In addition to developing students’ medical knowledge, clinical skills and professionalism, the programme will also emphasise key general skills such as interpersonal and communications skills, and lifelong learning capabilities. To help students develop teamwork and leadership skills, there will be training involving multi-disciplinary teams allowing students to work alongside other colleagues from nursing, allied healthcare professions and hospital administration.

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Media contact:

Nanyang Technological University: Hisham Hambari, Assistant Director, Corporate Communications Office Tel: +65 6790 6447, Mobile: +65 9008 5172 Email: mhisham@ntu.edu.sg

Imperial College London: Simon Watts, Media Relations and Communications Manager Tel: +44 (0)20 7594 6701 Email: s.watts@imperial.ac.uk Out of hours duty press officer: +44 (0)7803 886248

About Imperial College London

Consistently rated amongst the world's best universities, Imperial College London is a science-based institution with a reputation for excellence in teaching and research that attracts 14,000 students and 6,000 staff of the highest international quality. Innovative research at the College explores the interface between science, medicine, engineering and business, delivering practical solutions that improve quality of life and the environment - underpinned by a dynamic enterprise culture.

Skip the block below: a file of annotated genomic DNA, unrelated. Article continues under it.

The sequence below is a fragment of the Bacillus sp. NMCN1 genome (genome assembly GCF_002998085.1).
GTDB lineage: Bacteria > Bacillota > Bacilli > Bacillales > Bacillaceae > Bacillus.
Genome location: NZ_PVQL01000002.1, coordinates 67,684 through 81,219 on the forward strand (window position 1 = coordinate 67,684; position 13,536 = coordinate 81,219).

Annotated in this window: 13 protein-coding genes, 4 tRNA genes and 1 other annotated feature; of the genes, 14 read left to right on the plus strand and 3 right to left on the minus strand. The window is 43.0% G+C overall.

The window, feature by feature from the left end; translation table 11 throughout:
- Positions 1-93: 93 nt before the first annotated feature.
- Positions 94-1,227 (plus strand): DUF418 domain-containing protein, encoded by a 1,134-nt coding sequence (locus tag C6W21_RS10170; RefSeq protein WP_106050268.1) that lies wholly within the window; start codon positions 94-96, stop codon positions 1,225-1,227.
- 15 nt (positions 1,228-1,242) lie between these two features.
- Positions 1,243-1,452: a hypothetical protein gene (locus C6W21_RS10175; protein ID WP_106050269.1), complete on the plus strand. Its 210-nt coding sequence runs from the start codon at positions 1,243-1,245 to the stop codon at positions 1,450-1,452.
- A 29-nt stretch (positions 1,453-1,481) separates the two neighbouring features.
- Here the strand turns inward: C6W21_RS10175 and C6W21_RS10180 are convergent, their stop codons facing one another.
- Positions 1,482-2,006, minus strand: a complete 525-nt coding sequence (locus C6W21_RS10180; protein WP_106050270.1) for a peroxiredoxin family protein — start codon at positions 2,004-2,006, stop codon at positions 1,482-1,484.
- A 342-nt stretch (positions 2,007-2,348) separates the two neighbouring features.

Since its foundation in 1907, Imperial's contributions to society have included the discovery of penicillin, the development of holography and the foundations of fibre optics. This commitment to the application of research for the benefit of all continues today, with current focuses including interdisciplinary collaborations to improve global health, tackle climate change, develop sustainable sources of energy and address security challenges

In 2007, Imperial College London and Imperial College Healthcare NHS Trust formed the UK's first Academic Health Science Centre. This unique partnership aims to improve the quality of life of patients and populations by taking new discoveries and translating them into new therapies as quickly as possible.

Collaborations between Imperial College London and NTU include the delivery of joint PhD programmes in bioengineering and chemical and biomolecular engineering, following an agreement signed in April 2009. For both institutions the collaboration marked the first time they had offered a joint PhD programme with another university.

About Nanyang Technological University (NTU)